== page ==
The complete guide to

Working With Strings in Modern JavaScript

This guide is intended to cover everything you need to know about creating, manipulating and comparing strings in JavaScript.

extra tips

and

common issues

sections along the way will hopefully teach you something new, and help you to avoid common mistakes.

If I've missed anything, please let me know and I'll add it!

Remember to bookmark this page to refer to later!

Contents

Creating strings

There are fundamentally two categories of strings in JavaScript; string primitives and String objects.

Primitives

String primitives are created like this:

let example1 = "BaseClass"
// or 
let example2 = String("BaseClass")

In almost all cases, you should use one of these methods to create a new string.

You can use either single quotes (' ') or double-quotes (" ") when defining a string literal.

Objects

You can create a String object using the new keyword.

The only real advantage that an object has over a string primitive is that you can attach additional properties to it:

let website = new String("BaseClass")
website.rating = "great!"

There are very few cases where this is useful though. In almost all cases, you should create a string primitive.

All of the string methods you are familiar with are part of the String object, not the primitive.

When you call a method on a string primitive, JavaScript 'auto-boxes', or wraps, the primitive in a String object, and calls the method on that object instead.

Template Literals

Basic Template Literals

Template Literals allow you to combine variables and text into a new string using a more readable syntax.

Instead of double or single-quotes, enclose the string in back-ticks and reference variables using the syntax ${variableName}:

Before

let opinion = "Love"
let tweet = "I " + opinion + " JavaScript"

// "I Love JavaScript"

After

let opinion = "Love"
let tweet = `I ${opinion} JavaScript`

// "I Love JavaScript"

You can also include expressions in a Template Literal:

let age = 37
let result = `You ${age > 30 ? "do" : "don't"} remember VHS tapes!`

"You do remember VHS tapes!"

Brower support for Template Literals is now very good:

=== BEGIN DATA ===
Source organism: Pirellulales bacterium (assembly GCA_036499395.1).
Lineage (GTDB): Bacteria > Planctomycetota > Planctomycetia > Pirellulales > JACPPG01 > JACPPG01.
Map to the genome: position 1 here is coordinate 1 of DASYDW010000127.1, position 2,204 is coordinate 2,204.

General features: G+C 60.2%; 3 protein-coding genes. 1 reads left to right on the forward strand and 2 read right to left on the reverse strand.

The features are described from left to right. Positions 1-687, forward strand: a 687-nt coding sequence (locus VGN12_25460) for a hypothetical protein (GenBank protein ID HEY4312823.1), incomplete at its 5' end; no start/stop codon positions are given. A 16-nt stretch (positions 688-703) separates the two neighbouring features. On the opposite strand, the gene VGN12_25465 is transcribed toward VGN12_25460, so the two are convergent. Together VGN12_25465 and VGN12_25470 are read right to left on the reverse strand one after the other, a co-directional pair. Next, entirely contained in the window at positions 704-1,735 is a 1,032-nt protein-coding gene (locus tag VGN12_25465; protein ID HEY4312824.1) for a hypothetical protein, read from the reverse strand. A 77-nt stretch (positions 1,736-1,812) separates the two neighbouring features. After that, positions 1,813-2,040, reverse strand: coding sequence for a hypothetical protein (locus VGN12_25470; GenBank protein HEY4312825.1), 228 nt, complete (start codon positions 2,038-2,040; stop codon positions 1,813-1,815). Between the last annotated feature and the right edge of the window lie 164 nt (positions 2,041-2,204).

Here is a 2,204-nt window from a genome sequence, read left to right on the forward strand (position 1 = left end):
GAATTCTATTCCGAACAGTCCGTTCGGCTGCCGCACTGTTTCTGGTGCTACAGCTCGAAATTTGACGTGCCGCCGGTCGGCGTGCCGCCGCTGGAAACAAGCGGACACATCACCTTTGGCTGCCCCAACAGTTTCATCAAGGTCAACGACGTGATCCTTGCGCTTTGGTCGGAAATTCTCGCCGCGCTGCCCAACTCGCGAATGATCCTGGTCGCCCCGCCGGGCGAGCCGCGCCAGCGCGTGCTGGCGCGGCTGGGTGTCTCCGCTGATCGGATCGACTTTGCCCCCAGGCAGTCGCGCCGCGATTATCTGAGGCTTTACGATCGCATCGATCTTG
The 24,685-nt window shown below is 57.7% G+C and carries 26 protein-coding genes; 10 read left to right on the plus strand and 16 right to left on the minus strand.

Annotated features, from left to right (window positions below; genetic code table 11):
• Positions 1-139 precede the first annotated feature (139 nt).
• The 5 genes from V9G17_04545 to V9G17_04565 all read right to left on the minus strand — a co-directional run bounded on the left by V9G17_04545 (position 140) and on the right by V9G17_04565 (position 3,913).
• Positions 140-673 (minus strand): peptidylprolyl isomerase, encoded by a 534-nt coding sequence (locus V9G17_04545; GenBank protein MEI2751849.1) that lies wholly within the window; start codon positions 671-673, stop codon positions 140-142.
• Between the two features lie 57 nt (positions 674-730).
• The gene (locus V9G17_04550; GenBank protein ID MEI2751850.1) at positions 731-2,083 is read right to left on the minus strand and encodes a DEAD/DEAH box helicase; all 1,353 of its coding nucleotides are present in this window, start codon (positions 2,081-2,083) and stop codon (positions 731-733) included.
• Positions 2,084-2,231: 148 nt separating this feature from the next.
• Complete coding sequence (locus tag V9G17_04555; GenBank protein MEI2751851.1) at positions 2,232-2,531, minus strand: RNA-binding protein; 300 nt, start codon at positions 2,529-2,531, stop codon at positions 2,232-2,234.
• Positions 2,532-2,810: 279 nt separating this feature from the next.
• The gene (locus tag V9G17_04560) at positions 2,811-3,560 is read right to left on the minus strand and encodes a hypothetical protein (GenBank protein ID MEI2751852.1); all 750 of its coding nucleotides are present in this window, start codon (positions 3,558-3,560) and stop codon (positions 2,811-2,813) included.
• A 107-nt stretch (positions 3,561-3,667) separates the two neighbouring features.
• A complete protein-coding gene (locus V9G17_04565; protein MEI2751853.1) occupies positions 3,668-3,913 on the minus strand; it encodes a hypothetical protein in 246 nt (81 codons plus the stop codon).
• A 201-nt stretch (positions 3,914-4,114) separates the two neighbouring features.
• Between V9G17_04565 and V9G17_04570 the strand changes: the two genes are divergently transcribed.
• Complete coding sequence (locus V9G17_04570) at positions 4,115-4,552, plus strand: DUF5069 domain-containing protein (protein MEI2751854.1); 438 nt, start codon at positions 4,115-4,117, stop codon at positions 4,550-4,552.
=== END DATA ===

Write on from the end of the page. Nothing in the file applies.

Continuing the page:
Template Literals
  • Chrome

    41+

  • Edge

    13+

  • Firefox

    34+

  • Safari

    9.1+

  • Opera

    29+

You can also nest templates, as shown in this example from MDN:

const classes = `header ${ isLargeScreen() ? '' 
        :  `icon-${item.isCollapsed ? 'expander' : 'collapser'}` 
    }`;

Tagged Templates

Tagged Templates allow you to create a function that parses a Template Literal.

This can be really powerful, and is most clearly demonstrated by an example:

Imagine we have a function called censor() that removes any offensive words in a string entered by a user.

When we want to censor a string, we could manually call censor() on every user entered value:

let response = `Hi ${censor(name)}, you entered ${censor(jobTitle)}.`

Or, we could use Tagged Templates.

This allows us to write a function that accepts the string values from the Template Literal, and all of the expressions used in the template:

let censorStrings = (strings, name, jobTitle) => {
    // strings: ["Hi ", ", you entered ", "."]
    // name: "Dave"
    // jobTitle: "Developer"
}

let name = "Dave"
let jobTitle = "Developer"

let response = censorStrings`Hi ${name}, you entered ${jobTitle}.`

Note that in the last line we 'tag' the string with our function by adding it before the Template Literal, rather than explicitly calling the censorStrings() function.

This means we can now manipulate the template literal and the values inside it.

The first argument to the tagging function is always an array of strings. The remaining arguments represent each variable/expression uses in the Template Literal.

That means that you won't necessarily know how many arguments to expect in your 'tagging' function.

In those cases, it's useful to put each of the remaining arguments in to an array (using the 'rest parameters' syntax), so that you can iterate through them:

let censorStrings = (strings, ...inputs) => {
    // strings: ["Hi ", ", you entered ", "."]
    // inputs: ["Dave", "Developer"]
}

Now we have access to the Template Literal and the individual arguments, we can sensor every variable used in the string: